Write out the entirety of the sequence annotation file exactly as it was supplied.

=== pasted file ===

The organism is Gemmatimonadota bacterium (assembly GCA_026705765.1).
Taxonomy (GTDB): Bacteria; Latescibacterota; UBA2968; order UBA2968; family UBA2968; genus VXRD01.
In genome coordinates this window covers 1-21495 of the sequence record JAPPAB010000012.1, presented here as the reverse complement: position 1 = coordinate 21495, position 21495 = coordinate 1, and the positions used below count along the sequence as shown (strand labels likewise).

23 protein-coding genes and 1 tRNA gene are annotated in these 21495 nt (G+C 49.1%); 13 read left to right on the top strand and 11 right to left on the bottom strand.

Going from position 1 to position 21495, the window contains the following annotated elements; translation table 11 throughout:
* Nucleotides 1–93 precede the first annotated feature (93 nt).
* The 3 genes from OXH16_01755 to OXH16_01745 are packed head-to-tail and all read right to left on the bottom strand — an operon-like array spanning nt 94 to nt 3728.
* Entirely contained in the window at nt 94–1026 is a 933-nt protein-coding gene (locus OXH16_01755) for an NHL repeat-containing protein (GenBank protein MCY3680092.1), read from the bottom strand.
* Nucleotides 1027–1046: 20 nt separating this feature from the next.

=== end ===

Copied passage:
The organism is Gemmatimonadota bacterium (assembly GCA_026705765.1).
Taxonomy (GTDB): Bacteria; Latescibacterota; UBA2968; order UBA2968; family UBA2968; genus VXRD01.
In genome coordinates this window covers 1-21495 of the sequence record JAPPAB010000012.1, presented here as the reverse complement: position 1 = coordinate 21495, position 21495 = coordinate 1, and the positions used below count along the sequence as shown (strand labels likewise).

23 protein-coding genes and 1 tRNA gene are annotated in these 21495 nt (G+C 49.1%); 13 read left to right on the top strand and 11 right to left on the bottom strand.

Going from position 1 to position 21495, the window contains the following annotated elements; translation table 11 throughout:
* Nucleotides 1–93 precede the first annotated feature (93 nt).
* The 3 genes from OXH16_01755 to OXH16_01745 are packed head-to-tail and all read right to left on the bottom strand — an operon-like array spanning nt 94 to nt 3728.
* Entirely contained in the window at nt 94–1026 is a 933-nt protein-coding gene (locus OXH16_01755) for an NHL repeat-containing protein (GenBank protein MCY3680092.1), read from the bottom strand.
* Nucleotides 1027–1046: 20 nt separating this feature from the next.